The cancer survival lottery: More patients are surviving than ever but where you live can make a real difference For men, biggest increase in survival was in colon and prostate cancerIn women, biggest leap in survival was seen in cervical cancer patientsBut patients still face wide variations depending on where they live By Anna Hodgekiss PUBLISHED: 18:06 GMT, 18 April 2013 | UPDATED: 18:06 GMT, 18 April 2013 Cancer patients face 'wide and persistent' variations in survival rates depending on where they live, according to a new report.
Couch potatoes can't help being lazy – they were BORN that wayNot getting enough exercise was previously thought to be down to simple lazinessBut new study shows that genes play major role in deciding whether we enjoy a trip to the gym or not By Daily Mail Reporter PUBLISHED: 15:21 GMT, 9 April 2013 | UPDATED: 21:31 GMT, 9 April 2013 Laziness may be written into our DNA, say scientists.
Staggering story of the babies swapped at birth: Russian parents did not realize they were raising the wrong little girl until she was TWELVE Families discovered mistake after DNA test over paternity questionGirls had been raised by wrong families, one as Christian, one as MuslimFamilies say culture differences make it impossible to switch them backParents now 'share' their children as they try to overcome mix-up PUBLISHED: 14:34 GMT, 20 February 2013 | UPDATED: 08:44 GMT, 21 February 2013 Two families have discovered that they have been raising each others daughters after the girls were swapped at birth 14 years ago.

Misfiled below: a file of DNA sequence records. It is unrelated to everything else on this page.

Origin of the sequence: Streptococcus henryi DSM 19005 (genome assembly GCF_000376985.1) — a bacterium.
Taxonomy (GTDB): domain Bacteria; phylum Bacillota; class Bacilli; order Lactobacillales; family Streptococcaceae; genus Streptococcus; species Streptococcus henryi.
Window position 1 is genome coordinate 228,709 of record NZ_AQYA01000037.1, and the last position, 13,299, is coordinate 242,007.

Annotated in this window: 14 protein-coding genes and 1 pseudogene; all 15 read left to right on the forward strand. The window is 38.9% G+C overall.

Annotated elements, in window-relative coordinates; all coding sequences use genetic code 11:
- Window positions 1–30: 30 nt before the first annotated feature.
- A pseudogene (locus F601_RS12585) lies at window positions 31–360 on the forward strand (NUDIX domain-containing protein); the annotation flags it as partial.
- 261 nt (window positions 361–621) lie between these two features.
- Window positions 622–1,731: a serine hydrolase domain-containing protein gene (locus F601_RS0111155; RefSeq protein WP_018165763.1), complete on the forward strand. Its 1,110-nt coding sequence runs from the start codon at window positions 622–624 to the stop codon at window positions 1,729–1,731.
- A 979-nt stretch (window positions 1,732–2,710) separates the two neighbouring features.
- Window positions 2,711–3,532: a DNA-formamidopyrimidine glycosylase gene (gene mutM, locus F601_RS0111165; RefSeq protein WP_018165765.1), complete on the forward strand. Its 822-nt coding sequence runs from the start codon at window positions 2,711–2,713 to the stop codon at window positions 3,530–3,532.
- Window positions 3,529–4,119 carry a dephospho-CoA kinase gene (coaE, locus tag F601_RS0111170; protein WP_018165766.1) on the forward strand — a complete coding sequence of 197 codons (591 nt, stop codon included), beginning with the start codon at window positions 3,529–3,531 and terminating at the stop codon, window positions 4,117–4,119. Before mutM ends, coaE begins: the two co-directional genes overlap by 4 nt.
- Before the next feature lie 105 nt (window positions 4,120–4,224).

Man flu does exist: Chaps 'run a higher temperature and feel rougher' when they are fighting off a bugNeuroscientist says men really do suffer more with coughs and colds Men have extra temperature receptors in the brain which means they get more acute symptoms By Chris Brooke PUBLISHED: 10:51 GMT, 24 January 2013 | UPDATED: 01:50 GMT, 25 January 2013 It's often seen as nothing more than whinging about a cold.
Doctors could be able to 'see' under patients' skin and diagnose cancer without using invasive techniquesCould eliminate need for biopsiesPrecise system shows high resolution 3D images | UPDATED: 10:03 GMT, 25 September 2012 What lies beneath: The high-resolution images of blood vessels just under the skin could eliminate the need for biopsies A groundbreaking optics technique could allow doctors to see under the outer layer of patients' skin and detect diseases including cancer.
Always read the label: How low fat can still mean high calories (and most of us don't know the meaning of 'light' food options) Study found many products have minimal differences'Little benefit in choosing low-fat options', Which said Most people don't know meaning of 'reduced fat' | UPDATED: 23:48 GMT, 19 September 2012 Many foods marketed as ‘low in fat’ contain the same number of calories as the standard options – and some have more sugar, a study has found.
Expensive organic food isn't healthier and no safer than produce grown with pesticides, finds biggest study of its kindStanford University team find no evidence of added health benefitsAlso found customers aren't always getting pesticide free produce when they buy organic | UPDATED: 22:45 GMT, 3 September 2012 It comes at a premium price, but it seems organic food may not be worth shelling out for.
How jellyfish created in a lab could help cut toll of heart deaths: First step towards 'biological' pacemakers | UPDATED: 07:24 GMT, 23 July 2012 Scientists have created an artificial jellyfish which they hope could change the face of pacemakers forever.
Just what signal a woman gives out remains unclear – but it may involve a wiggle of the hips, say German scientists | UPDATED: 01:17 GMT, 10 July 2012 There IS something in the way that women walk that attracts men, new research has found It seems there really is something in the way she moves.
People with kids half as likely to develop colds due to 'psychological benefits of parenthood'The more children you have the better your chance of escaping coughs and colds | UPDATED: 17:00 GMT, 4 July 2012 You may think parents couldn't escape from picking up bugs due to the constant stream of virus-ridden children traipsing through their homes.